We can learn valuable leadership lessons from almost any situation. In fact, we can gain quite a bit of insight from something as simple as a flight.

We can learn valuable leadership lessons from almost any situation.

In fact, we can gain quite a bit of insight from something as simple as a flight.

Early morning flights are never easy.

When you have to drag your tired butt onto a connecting flight hours before the sun is up, it becomes even more of a challenge.

During a connecting flight from Texas to Florida a few years ago, I found myself exhausted and in an awkward predicament as I pondered having an in-flight nap.

As I sat down in my assigned seat, I found that my seatmates were a young mother and her 18-month-old.

I was a little worried about a fussy toddler, screaming and crying for the 2.5-hour flight.

My worry subsided as the young girl’s mom pulled out a wallet with play money and some expired gift cards.

The little one started to pull the contents out of the wallet and hand them over to me – one card at a time.

Once the wallet was completely empty, she would take her prized possessions out of my hand and start placing them back into the wallet.

Amazingly, the tiny tot was more than content to play this little game for the duration of our flight.

When the plane finally landed, I thanked my fellow passengers for keeping me company, took an Uber to my hotel, and slept for several hours.

What leadership lessons can we learn from being seated by a young mom and a toddler on a 2.5 hour flight?

1. Leaders are Adaptable

I was exhausted at the point that I was getting onto my connecting flight, and was ready to take a nap.

But I had to adapt to the situation of being on an early morning flight with a potentially disruptive toddler.

Leaders should be adaptable and handle unexpected challenges with grace.

2. Leaders Show Empathy & Compassion to Others

My initial worry turned into understanding and empathy for the mother and child.

Leaders should strive to understand and empathize with their team members, recognizing that everyone has unique circumstances.

3. Leaders are Patient

Dealing with a temperamental toddler required patience.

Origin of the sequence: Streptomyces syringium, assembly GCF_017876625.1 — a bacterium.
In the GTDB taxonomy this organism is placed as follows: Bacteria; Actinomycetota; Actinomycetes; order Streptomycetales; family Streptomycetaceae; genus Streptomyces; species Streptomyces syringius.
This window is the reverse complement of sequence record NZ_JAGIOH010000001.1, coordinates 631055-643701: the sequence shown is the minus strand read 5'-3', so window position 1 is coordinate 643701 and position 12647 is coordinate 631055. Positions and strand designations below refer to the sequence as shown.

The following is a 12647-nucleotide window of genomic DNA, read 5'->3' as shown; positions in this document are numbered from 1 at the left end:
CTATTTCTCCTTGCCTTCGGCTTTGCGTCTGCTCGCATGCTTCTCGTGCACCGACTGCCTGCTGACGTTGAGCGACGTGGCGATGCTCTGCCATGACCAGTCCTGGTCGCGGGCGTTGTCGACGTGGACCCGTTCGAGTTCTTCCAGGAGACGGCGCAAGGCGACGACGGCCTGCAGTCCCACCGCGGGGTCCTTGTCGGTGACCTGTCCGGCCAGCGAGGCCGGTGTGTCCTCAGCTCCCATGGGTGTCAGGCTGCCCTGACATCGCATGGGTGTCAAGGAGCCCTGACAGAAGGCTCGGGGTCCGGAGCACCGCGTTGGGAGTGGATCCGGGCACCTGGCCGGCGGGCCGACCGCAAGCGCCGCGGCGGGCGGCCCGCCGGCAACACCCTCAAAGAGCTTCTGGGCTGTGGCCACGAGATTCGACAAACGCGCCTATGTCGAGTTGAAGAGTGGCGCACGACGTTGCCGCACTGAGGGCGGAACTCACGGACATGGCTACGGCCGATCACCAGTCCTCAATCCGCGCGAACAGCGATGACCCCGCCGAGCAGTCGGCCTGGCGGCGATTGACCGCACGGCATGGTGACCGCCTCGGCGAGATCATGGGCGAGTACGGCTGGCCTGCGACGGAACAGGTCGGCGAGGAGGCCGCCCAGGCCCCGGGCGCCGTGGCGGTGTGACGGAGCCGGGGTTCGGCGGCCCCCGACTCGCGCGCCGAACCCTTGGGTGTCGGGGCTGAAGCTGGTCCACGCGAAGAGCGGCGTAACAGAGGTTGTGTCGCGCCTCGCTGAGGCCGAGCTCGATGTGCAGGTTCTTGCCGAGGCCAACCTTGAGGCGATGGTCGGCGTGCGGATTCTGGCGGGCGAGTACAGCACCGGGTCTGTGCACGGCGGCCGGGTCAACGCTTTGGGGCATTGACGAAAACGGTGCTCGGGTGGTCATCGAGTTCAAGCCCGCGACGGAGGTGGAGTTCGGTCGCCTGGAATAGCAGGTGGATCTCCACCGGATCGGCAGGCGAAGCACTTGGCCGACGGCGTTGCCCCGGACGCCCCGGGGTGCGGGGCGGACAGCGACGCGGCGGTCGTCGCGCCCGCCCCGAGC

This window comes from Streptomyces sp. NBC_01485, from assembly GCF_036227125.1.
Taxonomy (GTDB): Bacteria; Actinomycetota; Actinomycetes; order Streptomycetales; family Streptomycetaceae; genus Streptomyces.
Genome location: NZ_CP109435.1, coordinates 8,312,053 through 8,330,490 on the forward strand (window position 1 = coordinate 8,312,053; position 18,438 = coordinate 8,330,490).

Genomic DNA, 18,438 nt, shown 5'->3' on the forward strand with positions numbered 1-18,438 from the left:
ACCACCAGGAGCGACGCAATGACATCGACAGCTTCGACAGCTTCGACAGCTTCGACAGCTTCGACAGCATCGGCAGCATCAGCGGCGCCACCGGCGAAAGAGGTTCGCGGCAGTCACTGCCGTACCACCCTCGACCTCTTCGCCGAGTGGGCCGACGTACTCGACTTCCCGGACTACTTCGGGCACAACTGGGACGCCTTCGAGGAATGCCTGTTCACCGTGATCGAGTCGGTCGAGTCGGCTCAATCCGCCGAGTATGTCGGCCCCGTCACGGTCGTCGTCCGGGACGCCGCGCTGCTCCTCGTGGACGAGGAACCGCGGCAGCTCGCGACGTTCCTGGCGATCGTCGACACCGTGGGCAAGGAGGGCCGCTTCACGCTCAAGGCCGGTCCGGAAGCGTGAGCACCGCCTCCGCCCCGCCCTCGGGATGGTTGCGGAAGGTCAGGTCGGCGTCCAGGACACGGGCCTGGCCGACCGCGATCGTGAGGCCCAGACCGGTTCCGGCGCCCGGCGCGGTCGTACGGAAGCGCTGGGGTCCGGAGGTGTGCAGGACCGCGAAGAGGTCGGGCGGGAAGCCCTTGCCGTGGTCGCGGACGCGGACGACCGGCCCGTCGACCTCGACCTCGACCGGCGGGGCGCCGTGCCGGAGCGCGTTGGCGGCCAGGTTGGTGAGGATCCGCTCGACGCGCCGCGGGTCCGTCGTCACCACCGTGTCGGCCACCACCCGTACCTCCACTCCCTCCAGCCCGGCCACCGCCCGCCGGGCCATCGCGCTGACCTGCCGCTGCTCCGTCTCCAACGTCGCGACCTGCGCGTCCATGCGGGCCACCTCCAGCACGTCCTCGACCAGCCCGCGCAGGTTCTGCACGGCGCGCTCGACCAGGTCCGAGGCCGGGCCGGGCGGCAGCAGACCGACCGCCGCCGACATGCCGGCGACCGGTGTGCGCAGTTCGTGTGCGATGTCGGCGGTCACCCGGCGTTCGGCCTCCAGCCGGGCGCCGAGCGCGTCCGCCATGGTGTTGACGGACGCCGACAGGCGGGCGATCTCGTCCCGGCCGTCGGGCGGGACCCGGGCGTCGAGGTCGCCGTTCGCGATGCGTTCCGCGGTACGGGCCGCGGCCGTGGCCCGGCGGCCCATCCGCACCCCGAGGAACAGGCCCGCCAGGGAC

Leaders often encounter situations that require patience when working with their teams or handling complex issues.

4. Leaders are Resilient

I was confronted with a challenging situation, but didn’t let it deter me from having a positive experience.

Leaders should be resilient in the face of adversity and maintain a positive attitude.

5. Leaders Take Care of Themselves

I was completely exhausted after my flight. 

At that point, I recognized the importance of self-care and took an Uber to the hotel to rest.

6. Leaders Exhibit An Attitude of Gratitude

Leaders must prioritize self-care to maintain their well-being and their effectiveness.6. Leaders Exhibit An Attitude of Gratitude

Despite my lack of sleep, I was grateful to my fellow passengers.

Leaders should acknowledge and appreciate the efforts and contributions of others.

7. Leaders are Problem Solvers

The young mother demonstrated problem-solving skills by using play money and gift cards to entertain her child.

Leaders should be adept at solving problems and finding creative solutions to obstacles.


It is indeed true that we can find profound leadership lessons from the seemingly ordinary experience of a morning flight shared with a young mother and her toddler.

Leadership qualities are not confined to formal settings but can be observed and honed in everyday life.

From adaptability to empathy, patience to resilience, self-care to gratitude, and problem-solving, the story illuminates various facets of effective leadership.

These lessons remind us that leadership is not limited to professional environments; it extends to how we navigate and positively influence the world around us, even in the most unexpected situations.

Ultimately, this story and its lessons serve as a testament to the idea that leadership is a dynamic and ever-evolving journey, one that constantly presents opportunities for growth and self-improvement, whether we’re sitting on a plane or leading a team in the workplace.

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